The Pharma/University Partnership is Vital to Drug Discovery
Most major academic institutions around the world now have an alliance with the industry. By reaching out to communities rich in scientific talent and creativity, drug manufacturers hope to identify novel molecules and new uses for the old ones.
“The collaboration between AstraZeneca (AZ) and two major universities in Mexico is a part of our global program about the value of innovation. The goal is to mutually support scientific innovation and also share some molecules from the AZ portfolio that are in the early stage - or marketing stage - and to search for their new applications. In other words, they’re presenting us with their developments, and we’re evaluating whether we can do something with those developments,” explained Alfonso Del Rosal y Hermosillo, Head of Access at AstraZeneca Mexico.
Outsourcing innovation to universities allows pharma to supplement their existing commercial activity. Additionally, collaborations, as opposed to start-ups and licensing, are the most productive contractual basis for advancing early stage discoveries by placing partners with shared interests together. They are also the most difficult to establish and complex to manage, but could increase drug discovery productivity for pharma companies, and bring new research to universities.
If these projects go farther and we can develop a new drug or a new application the benefit is clear - we can commercialize it in the Mexican and the global market
“The biggest benefit of such collaboration to us is to have more presence in the local market, to have direct communication with the scientific sector, which is also in some cases a member of the evaluation of new drugs in the Mexican public health system. If these projects go farther and we can develop a new drug or a new application the benefit is clear - we can commercialize it in the Mexican and the global market. We can share this marketing part because we already have an agreement on that,” Del Rosal y Hermosillo added.
Although seemingly collaboration between pharma and universities seems devoid of disadvantages, companies based in Latin America have thus far been reluctant to embrace it. “[Mexican] universities are not used to working with the industry. The global industries like Pfizer, Roche, Novartis, they already have their labs out of Latin America, so they don’t need to work together with the local universities. And with the generics industries, they don’t need labs, investigation, R&D, because they only produce known molecules.”
This is governed by how the university and the government pays the investigators. Right now the funding is public, and it's not enough
Moreover, the academics are also divided on the issue. "My big fear is that we're going to create a polarization within academic centers," said Kenneth Kaitin, director of the Tufts Center for the Study of Drug Development in Boston. "There will be those that partner with industry and in some cases will be looked on more negatively by their academic peers, and those that would never partner with industry because they feel that betrays their academic purity."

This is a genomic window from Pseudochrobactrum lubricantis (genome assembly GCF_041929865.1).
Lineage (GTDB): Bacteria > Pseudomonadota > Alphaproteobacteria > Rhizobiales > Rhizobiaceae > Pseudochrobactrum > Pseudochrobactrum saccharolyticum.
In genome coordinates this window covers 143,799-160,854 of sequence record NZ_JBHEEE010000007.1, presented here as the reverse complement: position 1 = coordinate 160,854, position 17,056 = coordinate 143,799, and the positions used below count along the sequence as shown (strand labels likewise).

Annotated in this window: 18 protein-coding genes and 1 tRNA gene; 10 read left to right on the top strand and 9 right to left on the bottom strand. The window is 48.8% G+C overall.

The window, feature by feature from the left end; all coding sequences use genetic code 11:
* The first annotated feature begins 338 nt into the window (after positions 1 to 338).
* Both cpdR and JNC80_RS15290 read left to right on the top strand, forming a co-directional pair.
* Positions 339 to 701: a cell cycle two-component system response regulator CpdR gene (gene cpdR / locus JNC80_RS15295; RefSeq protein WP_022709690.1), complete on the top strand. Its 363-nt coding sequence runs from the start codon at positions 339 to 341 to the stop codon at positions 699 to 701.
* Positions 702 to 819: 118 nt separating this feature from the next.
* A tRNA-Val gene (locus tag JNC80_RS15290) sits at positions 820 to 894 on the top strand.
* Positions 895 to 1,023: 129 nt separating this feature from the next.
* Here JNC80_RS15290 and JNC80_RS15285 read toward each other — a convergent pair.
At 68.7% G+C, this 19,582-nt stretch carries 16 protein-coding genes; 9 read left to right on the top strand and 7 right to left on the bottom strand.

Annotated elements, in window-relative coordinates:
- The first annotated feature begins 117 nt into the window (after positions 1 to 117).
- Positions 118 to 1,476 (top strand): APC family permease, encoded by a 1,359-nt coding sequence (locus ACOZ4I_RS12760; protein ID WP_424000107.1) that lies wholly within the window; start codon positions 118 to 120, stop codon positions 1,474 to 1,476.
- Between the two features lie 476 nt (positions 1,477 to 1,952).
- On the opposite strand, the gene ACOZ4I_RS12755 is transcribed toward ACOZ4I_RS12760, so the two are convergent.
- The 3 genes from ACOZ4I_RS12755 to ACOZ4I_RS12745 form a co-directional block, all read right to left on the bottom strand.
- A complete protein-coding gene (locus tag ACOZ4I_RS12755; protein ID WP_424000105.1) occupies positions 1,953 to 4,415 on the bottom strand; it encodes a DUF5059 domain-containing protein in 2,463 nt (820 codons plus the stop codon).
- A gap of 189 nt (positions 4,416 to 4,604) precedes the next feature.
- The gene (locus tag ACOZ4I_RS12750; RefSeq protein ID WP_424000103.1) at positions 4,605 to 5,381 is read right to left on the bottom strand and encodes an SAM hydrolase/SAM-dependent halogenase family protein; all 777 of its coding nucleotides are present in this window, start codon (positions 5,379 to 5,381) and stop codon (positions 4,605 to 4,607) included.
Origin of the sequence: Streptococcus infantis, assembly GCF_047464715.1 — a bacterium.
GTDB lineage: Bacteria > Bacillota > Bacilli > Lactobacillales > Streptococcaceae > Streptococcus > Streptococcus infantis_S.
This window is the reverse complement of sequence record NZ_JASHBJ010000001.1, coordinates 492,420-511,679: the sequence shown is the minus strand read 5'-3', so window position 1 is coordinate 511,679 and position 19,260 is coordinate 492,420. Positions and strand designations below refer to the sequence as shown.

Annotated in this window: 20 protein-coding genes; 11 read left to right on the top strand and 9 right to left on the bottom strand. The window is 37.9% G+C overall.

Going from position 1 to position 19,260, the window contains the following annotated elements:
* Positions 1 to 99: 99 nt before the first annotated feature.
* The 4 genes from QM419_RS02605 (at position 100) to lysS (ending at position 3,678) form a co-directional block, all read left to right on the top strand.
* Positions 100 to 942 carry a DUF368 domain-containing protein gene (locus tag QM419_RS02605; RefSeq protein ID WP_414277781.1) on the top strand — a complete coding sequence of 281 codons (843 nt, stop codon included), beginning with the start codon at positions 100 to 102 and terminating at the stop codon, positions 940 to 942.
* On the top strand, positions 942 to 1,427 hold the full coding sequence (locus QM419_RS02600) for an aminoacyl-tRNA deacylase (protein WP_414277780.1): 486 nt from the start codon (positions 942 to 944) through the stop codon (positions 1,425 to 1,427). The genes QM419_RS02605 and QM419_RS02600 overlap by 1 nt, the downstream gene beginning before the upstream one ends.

Alfonso adds: “Research integrity is out of my control. This is governed by how the university and the government pays the investigators. Right now the funding is public, and it's not enough..,” he said, pointing out: “The incentive for a researcher to get a molecule to phase I is very difficult because they can't use laboratories [over long term], so they prefer to start with a new molecule. They have to demonstrate that they're doing new things every six months, so they prefer to start with a new molecule rather than to take an old one through all the stages of development. If we can put more public funding in and combine it with the support of the industry, that would change things dramatically. We don't have enough money to invest in all those studies, so we take it one molecule, one university at a time.”
Encouragingly, research agreements don’t generally raise the same conflict-of-interest alarms as speaking fees, for example, which can be seen as marketing a product for a company, said Eric Campbell, a sociologist at Harvard Medical School in Boston. Also, many institutions vet the language in the contracts, he notes, and industry money is deposited into institutional accounts rather than given directly to investigators.
Campbell also noted that industry collaborations can restrict or delay publication and lead to a publication bias in favor of a company's product. "You should not in any way accept the notion that these giant institutional agreements are without tremendous danger," he said.
Additionally, concerns remain with some commentators pointing out that the industry’s tendency to change its research focus abruptly can leave academics hung out to dry. Sudden changes in investment can lead to long and costly battles over intellectual property rights, which, under normal circumstances, would be shared.
Del Rosal y Hermosillo reassured: “Right now, we have two kinds of projects: the first one is the drug from the AZ portfolio of molecules, the benefit is also for AZ, because we own the molecule, but all the recognition goes to the scholar who discovered the new application, and to his/her institution. At the same time, if we develop a new molecule, it's cooperative. They already own a patent for that molecule, so perhaps it would need a license for AZ to commercialize that.”
No matter the concerns, big pharma and universities have no other choice but to work together for mutual benefit to all.
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